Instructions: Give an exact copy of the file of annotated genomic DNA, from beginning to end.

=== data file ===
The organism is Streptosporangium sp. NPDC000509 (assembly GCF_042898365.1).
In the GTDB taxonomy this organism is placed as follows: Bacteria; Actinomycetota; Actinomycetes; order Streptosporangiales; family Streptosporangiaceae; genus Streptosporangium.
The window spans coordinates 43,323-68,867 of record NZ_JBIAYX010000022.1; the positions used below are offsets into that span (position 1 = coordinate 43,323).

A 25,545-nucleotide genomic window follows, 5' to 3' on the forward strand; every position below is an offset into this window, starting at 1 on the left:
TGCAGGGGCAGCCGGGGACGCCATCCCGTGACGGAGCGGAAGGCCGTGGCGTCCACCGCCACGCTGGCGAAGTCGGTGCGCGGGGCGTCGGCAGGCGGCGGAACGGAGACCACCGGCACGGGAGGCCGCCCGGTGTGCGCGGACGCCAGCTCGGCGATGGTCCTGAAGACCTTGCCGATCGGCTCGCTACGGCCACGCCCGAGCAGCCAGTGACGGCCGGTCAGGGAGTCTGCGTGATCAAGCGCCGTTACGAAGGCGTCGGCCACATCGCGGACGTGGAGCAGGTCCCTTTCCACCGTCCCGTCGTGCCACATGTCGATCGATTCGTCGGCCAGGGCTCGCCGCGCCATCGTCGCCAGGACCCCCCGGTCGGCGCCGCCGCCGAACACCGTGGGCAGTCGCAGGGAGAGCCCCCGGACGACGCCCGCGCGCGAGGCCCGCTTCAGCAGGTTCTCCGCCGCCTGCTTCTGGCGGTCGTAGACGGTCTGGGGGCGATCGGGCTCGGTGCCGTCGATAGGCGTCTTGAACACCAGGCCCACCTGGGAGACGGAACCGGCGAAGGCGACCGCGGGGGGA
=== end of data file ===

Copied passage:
The organism is Streptosporangium sp. NPDC000509 (assembly GCF_042898365.1).
In the GTDB taxonomy this organism is placed as follows: Bacteria; Actinomycetota; Actinomycetes; order Streptosporangiales; family Streptosporangiaceae; genus Streptosporangium.
The window spans coordinates 43,323-68,867 of record NZ_JBIAYX010000022.1; the positions used below are offsets into that span (position 1 = coordinate 43,323).

A 25,545-nucleotide genomic window follows, 5' to 3' on the forward strand; every position below is an offset into this window, starting at 1 on the left:
TGCAGGGGCAGCCGGGGACGCCATCCCGTGACGGAGCGGAAGGCCGTGGCGTCCACCGCCACGCTGGCGAAGTCGGTGCGCGGGGCGTCGGCAGGCGGCGGAACGGAGACCACCGGCACGGGAGGCCGCCCGGTGTGCGCGGACGCCAGCTCGGCGATGGTCCTGAAGACCTTGCCGATCGGCTCGCTACGGCCACGCCCGAGCAGCCAGTGACGGCCGGTCAGGGAGTCTGCGTGATCAAGCGCCGTTACGAAGGCGTCGGCCACATCGCGGACGTGGAGCAGGTCCCTTTCCACCGTCCCGTCGTGCCACATGTCGATCGATTCGTCGGCCAGGGCTCGCCGCGCCATCGTCGCCAGGACCCCCCGGTCGGCGCCGCCGCCGAACACCGTGGGCAGTCGCAGGGAGAGCCCCCGGACGACGCCCGCGCGCGAGGCCCGCTTCAGCAGGTTCTCCGCCGCCTGCTTCTGGCGGTCGTAGACGGTCTGGGGGCGATCGGGCTCGGTGCCGTCGATAGGCGTCTTGAACACCAGGCCCACCTGGGAGACGGAACCGGCGAAGGCGACCGCGGGGGGA